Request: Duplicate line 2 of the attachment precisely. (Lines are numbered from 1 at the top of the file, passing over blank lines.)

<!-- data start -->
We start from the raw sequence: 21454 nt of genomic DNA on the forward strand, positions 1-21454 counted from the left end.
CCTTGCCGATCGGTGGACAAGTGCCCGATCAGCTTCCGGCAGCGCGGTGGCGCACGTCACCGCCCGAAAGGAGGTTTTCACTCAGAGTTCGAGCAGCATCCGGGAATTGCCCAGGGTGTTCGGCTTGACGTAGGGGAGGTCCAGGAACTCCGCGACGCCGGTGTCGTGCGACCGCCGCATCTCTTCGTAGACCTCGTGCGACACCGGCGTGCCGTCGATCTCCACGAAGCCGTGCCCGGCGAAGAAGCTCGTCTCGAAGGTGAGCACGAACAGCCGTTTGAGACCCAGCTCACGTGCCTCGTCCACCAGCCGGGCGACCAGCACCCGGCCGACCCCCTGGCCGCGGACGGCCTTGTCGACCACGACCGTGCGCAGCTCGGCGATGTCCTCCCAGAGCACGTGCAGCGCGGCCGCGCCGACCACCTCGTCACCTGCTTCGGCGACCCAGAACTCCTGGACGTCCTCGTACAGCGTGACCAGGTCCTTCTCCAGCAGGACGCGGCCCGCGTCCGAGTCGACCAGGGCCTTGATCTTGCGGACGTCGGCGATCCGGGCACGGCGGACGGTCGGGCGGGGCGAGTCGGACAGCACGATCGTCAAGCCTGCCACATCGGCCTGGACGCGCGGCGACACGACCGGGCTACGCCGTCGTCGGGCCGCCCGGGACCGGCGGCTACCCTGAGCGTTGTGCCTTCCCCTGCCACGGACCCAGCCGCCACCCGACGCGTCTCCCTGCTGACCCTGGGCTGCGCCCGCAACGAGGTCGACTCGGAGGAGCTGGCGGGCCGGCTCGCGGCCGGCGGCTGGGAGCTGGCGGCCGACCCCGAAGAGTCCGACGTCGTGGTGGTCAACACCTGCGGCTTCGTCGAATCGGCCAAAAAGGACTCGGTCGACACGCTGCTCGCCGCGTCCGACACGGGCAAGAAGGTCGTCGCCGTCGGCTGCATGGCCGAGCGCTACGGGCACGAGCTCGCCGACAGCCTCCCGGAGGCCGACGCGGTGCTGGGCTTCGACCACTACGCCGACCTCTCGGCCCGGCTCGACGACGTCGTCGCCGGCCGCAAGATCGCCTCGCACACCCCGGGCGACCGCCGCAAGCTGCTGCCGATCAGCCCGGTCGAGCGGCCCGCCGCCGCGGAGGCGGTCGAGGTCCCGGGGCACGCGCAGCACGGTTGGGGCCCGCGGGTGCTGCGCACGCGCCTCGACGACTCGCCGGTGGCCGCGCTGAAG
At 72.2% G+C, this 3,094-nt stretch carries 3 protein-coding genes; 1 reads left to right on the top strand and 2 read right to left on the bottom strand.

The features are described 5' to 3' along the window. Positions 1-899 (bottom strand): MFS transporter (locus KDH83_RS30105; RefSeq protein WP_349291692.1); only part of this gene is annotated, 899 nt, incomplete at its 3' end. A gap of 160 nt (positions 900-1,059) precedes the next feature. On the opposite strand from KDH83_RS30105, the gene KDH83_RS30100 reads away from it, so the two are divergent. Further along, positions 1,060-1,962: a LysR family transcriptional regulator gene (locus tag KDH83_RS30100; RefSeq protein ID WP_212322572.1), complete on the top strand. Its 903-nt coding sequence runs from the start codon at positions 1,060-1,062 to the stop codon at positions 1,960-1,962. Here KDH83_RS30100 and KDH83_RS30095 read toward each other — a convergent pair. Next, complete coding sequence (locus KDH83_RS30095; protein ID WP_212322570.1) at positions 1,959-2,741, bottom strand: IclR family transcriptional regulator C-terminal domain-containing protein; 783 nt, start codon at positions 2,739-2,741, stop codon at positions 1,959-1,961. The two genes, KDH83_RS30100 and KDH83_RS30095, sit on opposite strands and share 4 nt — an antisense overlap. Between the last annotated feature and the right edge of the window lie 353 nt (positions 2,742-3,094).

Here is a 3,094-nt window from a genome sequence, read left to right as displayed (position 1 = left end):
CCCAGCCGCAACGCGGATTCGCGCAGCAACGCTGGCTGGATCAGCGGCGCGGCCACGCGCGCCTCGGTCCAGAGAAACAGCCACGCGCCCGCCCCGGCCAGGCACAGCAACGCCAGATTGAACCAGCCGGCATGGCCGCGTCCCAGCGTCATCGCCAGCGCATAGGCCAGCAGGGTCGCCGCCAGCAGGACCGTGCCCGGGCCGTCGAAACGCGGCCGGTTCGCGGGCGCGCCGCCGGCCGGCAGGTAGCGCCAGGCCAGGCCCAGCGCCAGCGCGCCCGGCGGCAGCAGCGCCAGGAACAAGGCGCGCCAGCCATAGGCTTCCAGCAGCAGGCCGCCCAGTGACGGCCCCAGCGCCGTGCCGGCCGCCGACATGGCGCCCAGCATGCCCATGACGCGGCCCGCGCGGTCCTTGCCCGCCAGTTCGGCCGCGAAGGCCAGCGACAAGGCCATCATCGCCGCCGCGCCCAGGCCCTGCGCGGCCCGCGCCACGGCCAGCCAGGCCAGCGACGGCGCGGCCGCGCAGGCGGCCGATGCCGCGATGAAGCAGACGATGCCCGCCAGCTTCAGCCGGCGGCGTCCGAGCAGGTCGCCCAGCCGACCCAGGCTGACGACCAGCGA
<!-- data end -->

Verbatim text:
CCTTGCCGATCGGTGGACAAGTGCCCGATCAGCTTCCGGCAGCGCGGTGGCGCACGTCACCGCCCGAAAGGAGGTTTTCACTCAGAGTTCGAGCAGCATCCGGGAATTGCCCAGGGTGTTCGGCTTGACGTAGGGGAGGTCCAGGAACTCCGCGACGCCGGTGTCGTGCGACCGCCGCATCTCTTCGTAGACCTCGTGCGACACCGGCGTGCCGTCGATCTCCACGAAGCCGTGCCCGGCGAAGAAGCTCGTCTCGAAGGTGAGCACGAACAGCCGTTTGAGACCCAGCTCACGTGCCTCGTCCACCAGCCGGGCGACCAGCACCCGGCCGACCCCCTGGCCGCGGACGGCCTTGTCGACCACGACCGTGCGCAGCTCGGCGATGTCCTCCCAGAGCACGTGCAGCGCGGCCGCGCCGACCACCTCGTCACCTGCTTCGGCGACCCAGAACTCCTGGACGTCCTCGTACAGCGTGACCAGGTCCTTCTCCAGCAGGACGCGGCCCGCGTCCGAGTCGACCAGGGCCTTGATCTTGCGGACGTCGGCGATCCGGGCACGGCGGACGGTCGGGCGGGGCGAGTCGGACAGCACGATCGTCAAGCCTGCCACATCGGCCTGGACGCGCGGCGACACGACCGGGCTACGCCGTCGTCGGGCCGCCCGGGACCGGCGGCTACCCTGAGCGTTGTGCCTTCCCCTGCCACGGACCCAGCCGCCACCCGACGCGTCTCCCTGCTGACCCTGGGCTGCGCCCGCAACGAGGTCGACTCGGAGGAGCTGGCGGGCCGGCTCGCGGCCGGCGGCTGGGAGCTGGCGGCCGACCCCGAAGAGTCCGACGTCGTGGTGGTCAACACCTGCGGCTTCGTCGAATCGGCCAAAAAGGACTCGGTCGACACGCTGCTCGCCGCGTCCGACACGGGCAAGAAGGTCGTCGCCGTCGGCTGCATGGCCGAGCGCTACGGGCACGAGCTCGCCGACAGCCTCCCGGAGGCCGACGCGGTGCTGGGCTTCGACCACTACGCCGACCTCTCGGCCCGGCTCGACGACGTCGTCGCCGGCCGCAAGATCGCCTCGCACACCCCGGGCGACCGCCGCAAGCTGCTGCCGATCAGCCCGGTCGAGCGGCCCGCCGCCGCGGAGGCGGTCGAGGTCCCGGGGCACGCGCAGCACGGTTGGGGCCCGCGGGTGCTGCGCACGCGCCTCGACGACTCGCCGGTGGCCGCGCTGAAG